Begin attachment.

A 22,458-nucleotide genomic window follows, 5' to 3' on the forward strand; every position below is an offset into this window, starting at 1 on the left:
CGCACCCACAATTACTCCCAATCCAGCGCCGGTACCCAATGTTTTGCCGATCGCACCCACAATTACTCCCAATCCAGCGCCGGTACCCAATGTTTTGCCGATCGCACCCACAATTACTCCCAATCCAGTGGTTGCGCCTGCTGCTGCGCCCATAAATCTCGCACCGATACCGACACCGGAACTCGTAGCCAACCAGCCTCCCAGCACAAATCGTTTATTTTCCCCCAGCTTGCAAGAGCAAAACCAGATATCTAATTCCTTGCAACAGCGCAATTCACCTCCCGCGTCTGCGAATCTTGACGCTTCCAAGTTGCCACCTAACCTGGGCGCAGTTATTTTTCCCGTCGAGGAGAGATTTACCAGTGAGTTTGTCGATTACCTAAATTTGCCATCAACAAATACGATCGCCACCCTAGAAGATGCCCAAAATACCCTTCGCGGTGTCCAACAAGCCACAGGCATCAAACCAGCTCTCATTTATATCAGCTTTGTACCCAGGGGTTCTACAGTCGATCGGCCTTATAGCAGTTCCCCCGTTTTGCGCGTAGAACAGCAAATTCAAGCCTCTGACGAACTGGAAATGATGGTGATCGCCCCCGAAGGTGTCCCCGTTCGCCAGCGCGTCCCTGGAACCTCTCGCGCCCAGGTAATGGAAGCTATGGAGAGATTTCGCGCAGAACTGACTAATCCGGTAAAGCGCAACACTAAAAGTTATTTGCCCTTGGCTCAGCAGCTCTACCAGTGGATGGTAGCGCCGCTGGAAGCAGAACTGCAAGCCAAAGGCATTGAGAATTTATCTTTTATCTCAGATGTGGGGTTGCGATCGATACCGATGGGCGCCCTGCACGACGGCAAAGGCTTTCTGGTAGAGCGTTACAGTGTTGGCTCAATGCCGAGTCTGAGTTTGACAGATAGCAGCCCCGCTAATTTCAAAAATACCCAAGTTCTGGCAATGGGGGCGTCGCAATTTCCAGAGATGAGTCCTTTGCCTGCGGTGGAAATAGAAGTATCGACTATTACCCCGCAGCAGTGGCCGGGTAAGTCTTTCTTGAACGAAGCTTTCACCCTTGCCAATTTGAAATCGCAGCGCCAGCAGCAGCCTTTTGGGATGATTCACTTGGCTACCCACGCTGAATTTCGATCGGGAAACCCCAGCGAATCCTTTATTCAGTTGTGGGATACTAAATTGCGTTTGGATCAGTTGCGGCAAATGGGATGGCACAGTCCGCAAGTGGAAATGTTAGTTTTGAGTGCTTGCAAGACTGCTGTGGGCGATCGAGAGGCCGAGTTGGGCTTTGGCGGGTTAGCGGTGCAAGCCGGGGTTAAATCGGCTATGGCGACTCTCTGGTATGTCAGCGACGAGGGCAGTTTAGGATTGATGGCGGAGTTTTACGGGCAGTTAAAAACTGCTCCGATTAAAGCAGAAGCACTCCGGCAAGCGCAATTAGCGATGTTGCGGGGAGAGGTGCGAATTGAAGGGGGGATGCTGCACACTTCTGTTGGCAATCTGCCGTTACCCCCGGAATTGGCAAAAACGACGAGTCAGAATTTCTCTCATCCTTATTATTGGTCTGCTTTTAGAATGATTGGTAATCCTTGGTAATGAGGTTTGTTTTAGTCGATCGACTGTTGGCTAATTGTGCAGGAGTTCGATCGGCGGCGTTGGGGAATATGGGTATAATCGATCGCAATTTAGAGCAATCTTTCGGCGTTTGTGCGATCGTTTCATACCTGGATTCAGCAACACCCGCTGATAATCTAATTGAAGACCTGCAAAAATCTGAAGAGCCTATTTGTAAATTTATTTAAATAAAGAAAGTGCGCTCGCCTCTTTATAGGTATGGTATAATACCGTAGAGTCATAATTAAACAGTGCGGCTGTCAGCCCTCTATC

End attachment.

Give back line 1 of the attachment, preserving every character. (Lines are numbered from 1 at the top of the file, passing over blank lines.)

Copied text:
A 22,458-nucleotide genomic window follows, 5' to 3' on the forward strand; every position below is an offset into this window, starting at 1 on the left: